• It has a few different type of image recognition.

  • It can detect faces and facial features,

  • so even, like, toddlers work pretty well.

  • So I want to kind of showcase how

  • our library pieces together.

  • There's sort of two main components to TensorFlow.js.

  • There's a Core API and then a Layers API.

  • And that is all powered in the browser by WebGL.

  • That's how we did the linear algebra aspect for the browser

  • is we bootstrap all the linear algebra all through WebGL

  • textures.

  • And on the server side, we actually ship our C code

  • that we run Python--

  • or I'm sorry, that powers TensorFlow Python.

  • So you get the high-end CPU, GPU.

  • And then eventually, we're working on the TPU integration

  • story for server side.

  • And those who have used Keras, the Layers API

  • is almost the same as Keras, very similar syntax.

  • The Core APIs are OP level.

  • And anyone who's worked with TensorFlow SaveModels,

  • that API will be pretty similar.

  • OK, what can you do today with TensorFlow.js?

  • Well, you can actually just author small models directly

  • in the browser.

  • There is a limited amount of resources the browsers have,

  • so we kind of get into that a little bit later.

  • But right now, you can do pure model training in the browser.

  • You can import pretrained models,

  • so this is a model that has been trained somewhere else, usually

  • in the cloud or on some Python device.

  • And we have a tool to serialize the model

  • and then run that inference in Node or on the browser.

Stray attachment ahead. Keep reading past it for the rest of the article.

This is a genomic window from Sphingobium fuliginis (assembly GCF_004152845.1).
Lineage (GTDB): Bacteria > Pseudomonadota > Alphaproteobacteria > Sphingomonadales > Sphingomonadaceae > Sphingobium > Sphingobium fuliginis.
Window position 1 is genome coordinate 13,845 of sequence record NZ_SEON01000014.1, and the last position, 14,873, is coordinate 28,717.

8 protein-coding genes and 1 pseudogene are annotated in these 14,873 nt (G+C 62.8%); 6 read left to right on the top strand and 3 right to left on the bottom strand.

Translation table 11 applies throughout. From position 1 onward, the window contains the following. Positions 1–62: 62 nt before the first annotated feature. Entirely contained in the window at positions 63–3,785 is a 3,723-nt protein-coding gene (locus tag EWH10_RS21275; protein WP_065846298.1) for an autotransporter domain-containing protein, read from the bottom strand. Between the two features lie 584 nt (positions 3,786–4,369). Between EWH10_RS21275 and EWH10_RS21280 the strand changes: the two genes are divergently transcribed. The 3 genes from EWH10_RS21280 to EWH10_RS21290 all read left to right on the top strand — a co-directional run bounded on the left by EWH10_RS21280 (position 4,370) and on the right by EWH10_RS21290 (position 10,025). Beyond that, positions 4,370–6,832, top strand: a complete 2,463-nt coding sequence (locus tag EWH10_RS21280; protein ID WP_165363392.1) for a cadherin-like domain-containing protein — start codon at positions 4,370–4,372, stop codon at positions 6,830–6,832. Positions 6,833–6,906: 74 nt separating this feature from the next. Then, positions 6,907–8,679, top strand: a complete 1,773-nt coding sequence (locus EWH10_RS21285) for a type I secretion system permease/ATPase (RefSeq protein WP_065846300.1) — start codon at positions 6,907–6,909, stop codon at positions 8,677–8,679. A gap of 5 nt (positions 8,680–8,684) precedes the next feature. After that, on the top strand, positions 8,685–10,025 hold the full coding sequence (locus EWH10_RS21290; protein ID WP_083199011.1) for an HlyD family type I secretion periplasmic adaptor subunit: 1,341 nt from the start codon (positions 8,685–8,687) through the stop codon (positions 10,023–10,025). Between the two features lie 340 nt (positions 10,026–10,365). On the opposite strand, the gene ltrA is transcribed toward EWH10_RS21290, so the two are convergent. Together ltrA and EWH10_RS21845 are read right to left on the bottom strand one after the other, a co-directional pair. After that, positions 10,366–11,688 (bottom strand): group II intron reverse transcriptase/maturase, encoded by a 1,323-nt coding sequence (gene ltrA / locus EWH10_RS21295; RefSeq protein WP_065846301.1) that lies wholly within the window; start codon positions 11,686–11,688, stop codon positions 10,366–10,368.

• And we have the ability to retrain models, so very

  • basic transfer learning.

  • We can bring in a model.

  • Anyone who's seen TensorFlow for Poets,

  • it's a very similar exercise.

  • So to get started with the Core API,

  • I want to do just a very simple, basic fitting a polynomial.

  • So this is a scatter of some data we have.

  • And we're going to write a really simple model

  • to try to find the best fit for this plot of data.

  • It's the classic fx equals ax squared plus bx plus c.

  • Excuse me.

  • So the first line-- this is all ES6-style JavaScript,

  • for those who are familiar.

  • So we're going to import--

  • @tensorflow/tfjs is the name of our package.

  • And we namespace it as tf.

  • Now, our first step is to include

  • three different variables-- a, b, and c.

  • And we actually initialize those as 0.1.

  • This is going to be passed into our training sequence.

  • The next step to do is declare our function.

  • So this is all using the tfjs APIs are doing that f of x

  • equals ax squared plus b to the power of x plus c.

  • And we have some sugar to make that a little bit more

  • readable using chainable APIs, which is a very

  • common pattern in JavaScript.

  • Next step is to declare a loss function,

  • just have a mean squared loss.

  • And then we declare the SGD optimizer

  • with a default learning rate we've declared somewhere

  • in this code.

  • And then finally we loop it through our training.

  • So EPOCHS we pass through, and every step, we

  • minimize our loss through the SGD optimizer.

  • This is very similar to eager-style Python,

  • for those who have done that in the Python plane.

  • Next thing I want to highlight is

  • the next step up-- that layers, that Keras-style API.

  • And to do so, we've been working on doing audio recognition

  • directly in the browser.

  • And I want to highlight just simply how that kind of works.

  • So really simple spoken commands like up,

  • down, left, right can be run through FFT

  • to build a spectrogram.

  • So we take audio in, and we build

  • a spectrogram as an image, and we train our model on that.

  • And we can actually build that convolutional network pretty

  • simply with our Layers API.

  • And the first step is just the same as our fitting polynomial.

  • We'll include the package tfjs.

  • And then we're going to build a sequential model.